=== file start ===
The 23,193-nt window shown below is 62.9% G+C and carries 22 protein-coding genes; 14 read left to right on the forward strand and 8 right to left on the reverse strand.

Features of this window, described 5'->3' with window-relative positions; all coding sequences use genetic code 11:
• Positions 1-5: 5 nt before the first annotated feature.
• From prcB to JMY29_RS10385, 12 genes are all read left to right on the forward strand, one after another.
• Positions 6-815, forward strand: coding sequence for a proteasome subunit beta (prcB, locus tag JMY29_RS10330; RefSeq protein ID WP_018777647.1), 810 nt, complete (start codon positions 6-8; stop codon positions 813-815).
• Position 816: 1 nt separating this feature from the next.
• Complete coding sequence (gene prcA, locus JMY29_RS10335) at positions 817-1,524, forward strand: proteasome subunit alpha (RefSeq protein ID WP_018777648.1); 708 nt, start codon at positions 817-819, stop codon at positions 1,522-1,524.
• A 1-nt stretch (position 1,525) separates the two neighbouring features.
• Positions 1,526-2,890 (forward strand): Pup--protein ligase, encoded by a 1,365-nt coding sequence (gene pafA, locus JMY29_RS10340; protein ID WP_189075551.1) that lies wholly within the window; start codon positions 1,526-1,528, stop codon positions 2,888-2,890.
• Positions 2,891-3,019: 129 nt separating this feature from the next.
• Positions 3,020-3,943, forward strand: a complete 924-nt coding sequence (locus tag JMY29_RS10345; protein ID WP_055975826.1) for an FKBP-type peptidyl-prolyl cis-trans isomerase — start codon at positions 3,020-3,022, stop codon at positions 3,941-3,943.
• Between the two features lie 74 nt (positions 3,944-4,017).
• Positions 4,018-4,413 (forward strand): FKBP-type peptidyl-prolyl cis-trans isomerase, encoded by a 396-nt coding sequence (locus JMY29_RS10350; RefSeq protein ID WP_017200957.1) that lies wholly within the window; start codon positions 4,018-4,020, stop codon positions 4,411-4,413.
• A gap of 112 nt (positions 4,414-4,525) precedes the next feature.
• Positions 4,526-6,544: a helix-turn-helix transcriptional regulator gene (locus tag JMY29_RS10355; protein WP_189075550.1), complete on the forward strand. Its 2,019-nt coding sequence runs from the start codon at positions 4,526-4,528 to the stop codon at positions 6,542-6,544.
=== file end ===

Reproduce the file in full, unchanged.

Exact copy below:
The 23,193-nt window shown below is 62.9% G+C and carries 22 protein-coding genes; 14 read left to right on the forward strand and 8 right to left on the reverse strand.

Features of this window, described 5'->3' with window-relative positions; all coding sequences use genetic code 11:
• Positions 1-5: 5 nt before the first annotated feature.
• From prcB to JMY29_RS10385, 12 genes are all read left to right on the forward strand, one after another.
• Positions 6-815, forward strand: coding sequence for a proteasome subunit beta (prcB, locus tag JMY29_RS10330; RefSeq protein ID WP_018777647.1), 810 nt, complete (start codon positions 6-8; stop codon positions 813-815).
• Position 816: 1 nt separating this feature from the next.
• Complete coding sequence (gene prcA, locus JMY29_RS10335) at positions 817-1,524, forward strand: proteasome subunit alpha (RefSeq protein ID WP_018777648.1); 708 nt, start codon at positions 817-819, stop codon at positions 1,522-1,524.
• A 1-nt stretch (position 1,525) separates the two neighbouring features.
• Positions 1,526-2,890 (forward strand): Pup--protein ligase, encoded by a 1,365-nt coding sequence (gene pafA, locus JMY29_RS10340; protein ID WP_189075551.1) that lies wholly within the window; start codon positions 1,526-1,528, stop codon positions 2,888-2,890.
• Positions 2,891-3,019: 129 nt separating this feature from the next.
• Positions 3,020-3,943, forward strand: a complete 924-nt coding sequence (locus tag JMY29_RS10345; protein ID WP_055975826.1) for an FKBP-type peptidyl-prolyl cis-trans isomerase — start codon at positions 3,020-3,022, stop codon at positions 3,941-3,943.
• Between the two features lie 74 nt (positions 3,944-4,017).
• Positions 4,018-4,413 (forward strand): FKBP-type peptidyl-prolyl cis-trans isomerase, encoded by a 396-nt coding sequence (locus JMY29_RS10350; RefSeq protein ID WP_017200957.1) that lies wholly within the window; start codon positions 4,018-4,020, stop codon positions 4,411-4,413.
• A gap of 112 nt (positions 4,414-4,525) precedes the next feature.
• Positions 4,526-6,544: a helix-turn-helix transcriptional regulator gene (locus tag JMY29_RS10355; protein WP_189075550.1), complete on the forward strand. Its 2,019-nt coding sequence runs from the start codon at positions 4,526-4,528 to the stop codon at positions 6,542-6,544.